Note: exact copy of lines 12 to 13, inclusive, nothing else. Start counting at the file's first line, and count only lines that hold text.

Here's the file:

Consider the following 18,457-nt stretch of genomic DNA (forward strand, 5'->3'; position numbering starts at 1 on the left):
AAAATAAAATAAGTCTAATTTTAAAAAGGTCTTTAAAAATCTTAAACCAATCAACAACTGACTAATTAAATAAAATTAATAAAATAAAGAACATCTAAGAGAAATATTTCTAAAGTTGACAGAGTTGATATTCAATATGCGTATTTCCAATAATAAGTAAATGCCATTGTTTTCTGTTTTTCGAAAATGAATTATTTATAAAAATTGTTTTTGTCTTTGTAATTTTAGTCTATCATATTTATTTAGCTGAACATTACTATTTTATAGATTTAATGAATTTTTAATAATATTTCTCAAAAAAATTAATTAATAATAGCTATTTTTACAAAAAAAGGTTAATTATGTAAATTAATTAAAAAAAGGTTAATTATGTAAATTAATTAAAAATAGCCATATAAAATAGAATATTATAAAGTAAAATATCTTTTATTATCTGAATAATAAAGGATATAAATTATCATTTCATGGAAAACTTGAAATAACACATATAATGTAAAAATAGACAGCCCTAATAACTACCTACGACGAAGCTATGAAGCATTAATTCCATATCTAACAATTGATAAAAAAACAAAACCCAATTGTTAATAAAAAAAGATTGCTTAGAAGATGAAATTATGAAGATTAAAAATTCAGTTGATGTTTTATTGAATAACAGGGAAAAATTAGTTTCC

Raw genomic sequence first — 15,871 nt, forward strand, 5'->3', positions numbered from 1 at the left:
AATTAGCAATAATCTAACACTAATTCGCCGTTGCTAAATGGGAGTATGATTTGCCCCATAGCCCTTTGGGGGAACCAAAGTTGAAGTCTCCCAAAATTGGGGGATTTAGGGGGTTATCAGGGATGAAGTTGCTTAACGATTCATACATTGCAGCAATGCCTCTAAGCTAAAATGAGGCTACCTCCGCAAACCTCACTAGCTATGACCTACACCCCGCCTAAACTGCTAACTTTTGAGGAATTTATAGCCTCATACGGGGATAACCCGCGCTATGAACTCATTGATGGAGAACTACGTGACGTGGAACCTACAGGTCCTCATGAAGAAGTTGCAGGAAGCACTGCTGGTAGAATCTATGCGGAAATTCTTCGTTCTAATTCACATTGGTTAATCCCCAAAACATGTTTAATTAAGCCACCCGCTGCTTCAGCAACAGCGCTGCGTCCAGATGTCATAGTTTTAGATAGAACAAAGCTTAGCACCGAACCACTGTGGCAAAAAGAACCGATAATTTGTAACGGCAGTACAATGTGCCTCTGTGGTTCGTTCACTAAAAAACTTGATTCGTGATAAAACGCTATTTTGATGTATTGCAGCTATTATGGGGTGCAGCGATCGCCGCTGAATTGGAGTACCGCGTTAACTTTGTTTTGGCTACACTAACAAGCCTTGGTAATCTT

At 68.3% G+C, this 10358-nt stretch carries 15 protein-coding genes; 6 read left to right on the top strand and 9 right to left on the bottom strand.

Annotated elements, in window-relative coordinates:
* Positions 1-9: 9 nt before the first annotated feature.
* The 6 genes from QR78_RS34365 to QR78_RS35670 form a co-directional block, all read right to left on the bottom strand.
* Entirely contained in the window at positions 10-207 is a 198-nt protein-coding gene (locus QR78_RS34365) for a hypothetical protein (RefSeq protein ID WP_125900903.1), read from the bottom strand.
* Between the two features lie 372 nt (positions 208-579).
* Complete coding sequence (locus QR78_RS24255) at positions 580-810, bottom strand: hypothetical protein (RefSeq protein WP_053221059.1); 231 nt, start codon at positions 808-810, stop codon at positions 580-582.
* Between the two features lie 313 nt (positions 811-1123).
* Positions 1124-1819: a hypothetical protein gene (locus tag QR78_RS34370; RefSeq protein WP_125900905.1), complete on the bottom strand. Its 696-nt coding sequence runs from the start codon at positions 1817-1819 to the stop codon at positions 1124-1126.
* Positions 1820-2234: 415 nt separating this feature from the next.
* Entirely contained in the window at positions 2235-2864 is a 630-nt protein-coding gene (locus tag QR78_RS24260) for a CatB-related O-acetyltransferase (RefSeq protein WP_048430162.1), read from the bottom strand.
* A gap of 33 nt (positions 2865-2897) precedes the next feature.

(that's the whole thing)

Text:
* Between the two features lie 313 nt (positions 811-1123).
* Positions 1124-1819: a hypothetical protein gene (locus tag QR78_RS34370; RefSeq protein WP_125900905.1), complete on the bottom strand. Its 696-nt coding sequence runs from the start codon at positions 1817-1819 to the stop codon at positions 1124-1126.